This year, Rachel handed over all her tax documents to her CPA months before the deadline. "If we file for an extension this year, it will be because our CPA needs it, not us."
Don't know where to start? Our free tax preparation checklist can save you time and help you gather the right paperwork the first time around.
Don’t Let a Time Crunch Cost You Money
With the tax clock ticking, it’s tempting to take the standard deduction and call it a day. After all, adding up all your individual deductions—whether it’s medical expenses or state and local taxes—takes time.
But if your expenses in these categories add up to more than your standard deduction, itemizing is your best bet. Why? Because every deduction you claim reduces the amount of income you’re taxed on, lowering your tax bill.
Want help itemizing your deductions? Ask an experienced tax advisor for advice. But keep in mind that tax pros are busy this time of year, so don’t wait to make an appointment!
Do Consider an Extension
Start now, and you should have plenty of time to file your taxes. If you’re missing documentation, however—or something other than procrastination keeps you from hitting the deadline—you can request a six-month extension. Simply fill out IRS Form 4868 and submit it to the IRS by April 15 (April 17 if you live in Maine or Massachusetts).(6)
Just be aware that an extension doesn’t buy you more time to pay your tax bill. It simply gives you more time to file. When you request an extension, you must estimate your tax liability (if any) and send payment with your request. You’ll be charged penalties and interest on the amount you owe after April 17.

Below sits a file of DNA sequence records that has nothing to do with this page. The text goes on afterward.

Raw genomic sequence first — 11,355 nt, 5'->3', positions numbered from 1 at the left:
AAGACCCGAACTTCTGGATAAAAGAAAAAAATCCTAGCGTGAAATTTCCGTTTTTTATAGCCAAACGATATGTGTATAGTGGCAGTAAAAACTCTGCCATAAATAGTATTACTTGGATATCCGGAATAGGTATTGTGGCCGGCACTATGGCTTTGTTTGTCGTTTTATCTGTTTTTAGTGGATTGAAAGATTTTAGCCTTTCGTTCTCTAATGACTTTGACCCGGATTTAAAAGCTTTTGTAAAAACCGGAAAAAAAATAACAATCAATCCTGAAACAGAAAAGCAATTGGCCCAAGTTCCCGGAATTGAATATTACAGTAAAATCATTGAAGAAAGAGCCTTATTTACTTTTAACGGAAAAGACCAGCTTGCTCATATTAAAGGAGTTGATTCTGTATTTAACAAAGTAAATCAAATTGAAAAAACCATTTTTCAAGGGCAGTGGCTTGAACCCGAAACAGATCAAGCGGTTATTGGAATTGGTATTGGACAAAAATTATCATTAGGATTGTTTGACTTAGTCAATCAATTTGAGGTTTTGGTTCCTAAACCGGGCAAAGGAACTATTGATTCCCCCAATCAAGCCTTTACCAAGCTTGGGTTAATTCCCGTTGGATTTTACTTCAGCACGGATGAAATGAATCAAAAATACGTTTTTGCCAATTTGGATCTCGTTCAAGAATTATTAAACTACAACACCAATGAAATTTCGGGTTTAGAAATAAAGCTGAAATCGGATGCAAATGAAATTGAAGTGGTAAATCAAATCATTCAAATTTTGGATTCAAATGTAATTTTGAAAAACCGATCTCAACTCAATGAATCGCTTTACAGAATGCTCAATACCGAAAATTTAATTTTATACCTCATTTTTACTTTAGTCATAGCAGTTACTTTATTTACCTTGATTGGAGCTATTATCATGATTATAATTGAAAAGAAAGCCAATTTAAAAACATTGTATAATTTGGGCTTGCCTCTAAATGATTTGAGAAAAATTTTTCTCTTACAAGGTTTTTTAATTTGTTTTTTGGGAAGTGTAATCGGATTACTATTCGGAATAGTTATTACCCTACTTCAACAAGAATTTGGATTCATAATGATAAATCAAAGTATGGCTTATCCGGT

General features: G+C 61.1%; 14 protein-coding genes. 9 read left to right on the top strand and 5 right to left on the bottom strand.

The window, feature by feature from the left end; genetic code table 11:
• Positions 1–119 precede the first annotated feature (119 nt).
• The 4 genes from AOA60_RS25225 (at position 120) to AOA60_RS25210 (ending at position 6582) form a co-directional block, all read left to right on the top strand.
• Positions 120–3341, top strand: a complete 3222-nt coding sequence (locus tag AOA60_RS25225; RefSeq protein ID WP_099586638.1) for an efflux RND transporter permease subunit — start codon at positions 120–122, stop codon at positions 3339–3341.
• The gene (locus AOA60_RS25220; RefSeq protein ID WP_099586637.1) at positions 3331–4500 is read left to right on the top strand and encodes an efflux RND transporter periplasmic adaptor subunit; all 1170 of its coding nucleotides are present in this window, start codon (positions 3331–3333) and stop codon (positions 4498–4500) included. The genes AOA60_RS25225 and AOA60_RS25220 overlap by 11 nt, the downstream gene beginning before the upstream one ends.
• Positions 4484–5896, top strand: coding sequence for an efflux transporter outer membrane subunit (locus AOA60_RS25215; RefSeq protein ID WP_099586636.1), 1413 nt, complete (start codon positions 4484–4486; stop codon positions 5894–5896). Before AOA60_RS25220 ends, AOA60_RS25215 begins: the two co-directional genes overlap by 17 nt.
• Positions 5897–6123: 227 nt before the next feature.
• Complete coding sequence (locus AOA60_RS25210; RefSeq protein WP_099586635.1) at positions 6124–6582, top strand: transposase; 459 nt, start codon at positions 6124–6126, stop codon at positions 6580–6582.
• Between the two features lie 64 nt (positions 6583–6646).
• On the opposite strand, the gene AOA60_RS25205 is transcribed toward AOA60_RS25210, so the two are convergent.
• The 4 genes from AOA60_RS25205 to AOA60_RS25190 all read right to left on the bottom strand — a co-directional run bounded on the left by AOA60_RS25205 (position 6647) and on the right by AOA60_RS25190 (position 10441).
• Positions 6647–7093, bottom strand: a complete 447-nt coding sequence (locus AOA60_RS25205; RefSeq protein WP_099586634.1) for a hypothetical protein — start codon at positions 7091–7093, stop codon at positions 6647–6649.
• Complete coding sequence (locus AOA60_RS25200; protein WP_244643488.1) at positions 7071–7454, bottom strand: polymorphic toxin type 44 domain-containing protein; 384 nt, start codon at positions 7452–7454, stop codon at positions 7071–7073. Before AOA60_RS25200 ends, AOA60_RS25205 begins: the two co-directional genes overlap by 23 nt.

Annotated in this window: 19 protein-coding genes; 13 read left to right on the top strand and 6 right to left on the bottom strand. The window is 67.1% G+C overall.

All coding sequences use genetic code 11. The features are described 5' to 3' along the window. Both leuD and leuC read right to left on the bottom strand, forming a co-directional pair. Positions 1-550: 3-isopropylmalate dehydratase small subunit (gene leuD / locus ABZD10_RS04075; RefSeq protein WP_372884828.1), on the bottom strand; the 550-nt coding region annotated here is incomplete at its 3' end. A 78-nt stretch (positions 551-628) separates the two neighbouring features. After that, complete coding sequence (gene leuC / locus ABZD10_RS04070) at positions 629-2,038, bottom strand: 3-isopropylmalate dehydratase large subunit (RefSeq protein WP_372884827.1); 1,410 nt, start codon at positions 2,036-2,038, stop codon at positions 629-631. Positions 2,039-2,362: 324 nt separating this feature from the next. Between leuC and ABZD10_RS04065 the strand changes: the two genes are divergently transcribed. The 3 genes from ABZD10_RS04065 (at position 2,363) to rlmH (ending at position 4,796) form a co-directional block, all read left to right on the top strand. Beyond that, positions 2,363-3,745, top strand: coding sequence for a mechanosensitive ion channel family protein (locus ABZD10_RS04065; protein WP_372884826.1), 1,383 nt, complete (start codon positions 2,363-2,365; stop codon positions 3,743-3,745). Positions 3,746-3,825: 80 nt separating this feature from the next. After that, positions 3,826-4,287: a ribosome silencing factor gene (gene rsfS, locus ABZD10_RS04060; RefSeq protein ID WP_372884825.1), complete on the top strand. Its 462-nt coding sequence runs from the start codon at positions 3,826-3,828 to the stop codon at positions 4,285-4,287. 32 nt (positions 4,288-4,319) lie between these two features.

Can’t cover it all by the deadline? Pay as much as you can when you file for an extension, and try to knock out the balance before the IRS contacts you, which usually takes 30–60 days. If you can’t pay it off by then, the IRS will likely allow you to pay the rest in monthly installments.
Don’t Skimp on Service
When you’re in a hurry to file your taxes, tax software or an online service may seem like the perfect solution to get the job done. After all, it’s quick, easy and cheap! But can you ever really be sure the computer got it right? What if you enter the wrong information or miss out on a deduction you never knew you qualified for? It happens, and it could cost you big bucks.
A quick tax-prep shop isn’t much better. Sure, you have real people looking at your tax return. But filling out the forms is about as far as their expertise goes. If you want nitty-gritty tax advice on what credits and deductions you qualify for, you’ll need a pro.
When Katherine S. needed assistance with her taxes, she turned to Dave’s tax Endorsed Local Providers (ELPs). "I’m the world’s worst procrastinator, but this year I’ve got everything together . . . I have a great ELP."
Dave’s tax ELPs are either Certified Public Accountants (CPAs) or Enrolled Agents (EAs), which means they’re licensed experts with extensive training in tax law. You can trust your tax ELP to get your taxes right the first time. Schedule an appointment with your tax ELP today!